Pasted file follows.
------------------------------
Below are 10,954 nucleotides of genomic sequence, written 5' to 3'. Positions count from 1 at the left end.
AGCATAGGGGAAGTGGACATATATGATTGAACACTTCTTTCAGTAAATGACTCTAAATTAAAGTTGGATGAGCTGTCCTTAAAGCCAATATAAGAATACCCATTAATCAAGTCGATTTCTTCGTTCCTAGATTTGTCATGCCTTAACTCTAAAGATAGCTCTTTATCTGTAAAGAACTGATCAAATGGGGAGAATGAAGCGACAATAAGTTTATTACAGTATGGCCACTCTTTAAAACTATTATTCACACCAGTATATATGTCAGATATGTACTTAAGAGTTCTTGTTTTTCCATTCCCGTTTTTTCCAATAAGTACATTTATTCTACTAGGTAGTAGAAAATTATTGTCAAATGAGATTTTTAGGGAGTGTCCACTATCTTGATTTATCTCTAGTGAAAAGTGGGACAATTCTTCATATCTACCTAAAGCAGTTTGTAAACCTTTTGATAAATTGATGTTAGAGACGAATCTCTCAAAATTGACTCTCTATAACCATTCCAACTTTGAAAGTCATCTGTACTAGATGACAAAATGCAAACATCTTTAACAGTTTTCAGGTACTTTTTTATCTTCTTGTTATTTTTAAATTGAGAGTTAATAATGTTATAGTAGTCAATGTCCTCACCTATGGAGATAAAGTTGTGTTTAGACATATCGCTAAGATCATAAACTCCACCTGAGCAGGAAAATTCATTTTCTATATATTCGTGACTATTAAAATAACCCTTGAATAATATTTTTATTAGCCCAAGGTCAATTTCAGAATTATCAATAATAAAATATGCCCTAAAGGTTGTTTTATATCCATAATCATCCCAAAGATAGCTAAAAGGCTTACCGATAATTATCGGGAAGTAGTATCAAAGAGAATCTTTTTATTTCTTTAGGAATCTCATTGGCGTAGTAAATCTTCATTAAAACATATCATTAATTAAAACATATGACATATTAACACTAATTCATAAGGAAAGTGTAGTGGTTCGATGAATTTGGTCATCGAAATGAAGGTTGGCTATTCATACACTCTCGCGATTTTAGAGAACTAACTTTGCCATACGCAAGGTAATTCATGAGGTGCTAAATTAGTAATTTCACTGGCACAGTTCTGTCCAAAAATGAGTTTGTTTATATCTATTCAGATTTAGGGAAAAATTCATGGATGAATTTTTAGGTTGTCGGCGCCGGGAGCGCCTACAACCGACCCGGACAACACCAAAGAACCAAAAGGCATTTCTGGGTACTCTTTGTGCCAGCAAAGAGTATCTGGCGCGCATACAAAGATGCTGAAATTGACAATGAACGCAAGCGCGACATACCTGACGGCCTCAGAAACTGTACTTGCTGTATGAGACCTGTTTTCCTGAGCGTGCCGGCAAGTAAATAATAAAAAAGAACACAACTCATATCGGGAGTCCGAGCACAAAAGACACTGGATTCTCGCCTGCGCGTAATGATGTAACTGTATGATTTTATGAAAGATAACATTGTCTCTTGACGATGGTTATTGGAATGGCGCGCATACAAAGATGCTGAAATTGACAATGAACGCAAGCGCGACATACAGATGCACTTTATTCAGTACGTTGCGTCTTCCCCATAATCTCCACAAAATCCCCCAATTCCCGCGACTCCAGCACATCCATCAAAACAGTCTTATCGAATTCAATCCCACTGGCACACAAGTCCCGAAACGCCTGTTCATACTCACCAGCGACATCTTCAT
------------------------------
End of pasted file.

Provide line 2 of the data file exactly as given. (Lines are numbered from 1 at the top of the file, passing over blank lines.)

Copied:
AGCATAGGGGAAGTGGACATATATGATTGAACACTTCTTTCAGTAAATGACTCTAAATTAAAGTTGGATGAGCTGTCCTTAAAGCCAATATAAGAATACCCATTAATCAAGTCGATTTCTTCGTTCCTAGATTTGTCATGCCTTAACTCTAAAGATAGCTCTTTATCTGTAAAGAACTGATCAAATGGGGAGAATGAAGCGACAATAAGTTTATTACAGTATGGCCACTCTTTAAAACTATTATTCACACCAGTATATATGTCAGATATGTACTTAAGAGTTCTTGTTTTTCCATTCCCGTTTTTTCCAATAAGTACATTTATTCTACTAGGTAGTAGAAAATTATTGTCAAATGAGATTTTTAGGGAGTGTCCACTATCTTGATTTATCTCTAGTGAAAAGTGGGACAATTCTTCATATCTACCTAAAGCAGTTTGTAAACCTTTTGATAAATTGATGTTAGAGACGAATCTCTCAAAATTGACTCTCTATAACCATTCCAACTTTGAAAGTCATCTGTACTAGATGACAAAATGCAAACATCTTTAACAGTTTTCAGGTACTTTTTTATCTTCTTGTTATTTTTAAATTGAGAGTTAATAATGTTATAGTAGTCAATGTCCTCACCTATGGAGATAAAGTTGTGTTTAGACATATCGCTAAGATCATAAACTCCACCTGAGCAGGAAAATTCATTTTCTATATATTCGTGACTATTAAAATAACCCTTGAATAATATTTTTATTAGCCCAAGGTCAATTTCAGAATTATCAATAATAAAATATGCCCTAAAGGTTGTTTTATATCCATAATCATCCCAAAGATAGCTAAAAGGCTTACCGATAATTATCGGGAAGTAGTATCAAAGAGAATCTTTTTATTTCTTTAGGAATCTCATTGGCGTAGTAAATCTTCATTAAAACATATCATTAATTAAAACATATGACATATTAACACTAATTCATAAGGAAAGTGTAGTGGTTCGATGAATTTGGTCATCGAAATGAAGGTTGGCTATTCATACACTCTCGCGATTTTAGAGAACTAACTTTGCCATACGCAAGGTAATTCATGAGGTGCTAAATTAGTAATTTCACTGGCACAGTTCTGTCCAAAAATGAGTTTGTTTATATCTATTCAGATTTAGGGAAAAATTCATGGATGAATTTTTAGGTTGTCGGCGCCGGGAGCGCCTACAACCGACCCGGACAACACCAAAGAACCAAAAGGCATTTCTGGGTACTCTTTGTGCCAGCAAAGAGTATCTGGCGCGCATACAAAGATGCTGAAATTGACAATGAACGCAAGCGCGACATACCTGACGGCCTCAGAAACTGTACTTGCTGTATGAGACCTGTTTTCCTGAGCGTGCCGGCAAGTAAATAATAAAAAAGAACACAACTCATATCGGGAGTCCGAGCACAAAAGACACTGGATTCTCGCCTGCGCGTAATGATGTAACTGTATGATTTTATGAAAGATAACATTGTCTCTTGACGATGGTTATTGGAATGGCGCGCATACAAAGATGCTGAAATTGACAATGAACGCAAGCGCGACATACAGATGCACTTTATTCAGTACGTTGCGTCTTCCCCATAATCTCCACAAAATCCCCCAATTCCCGCGACTCCAGCACATCCATCAAAACAGTCTTATCGAATTCAATCCCACTGGCACACAAGTCCCGAAACGCCTGTTCATACTCACCAGCGACATCTTCAT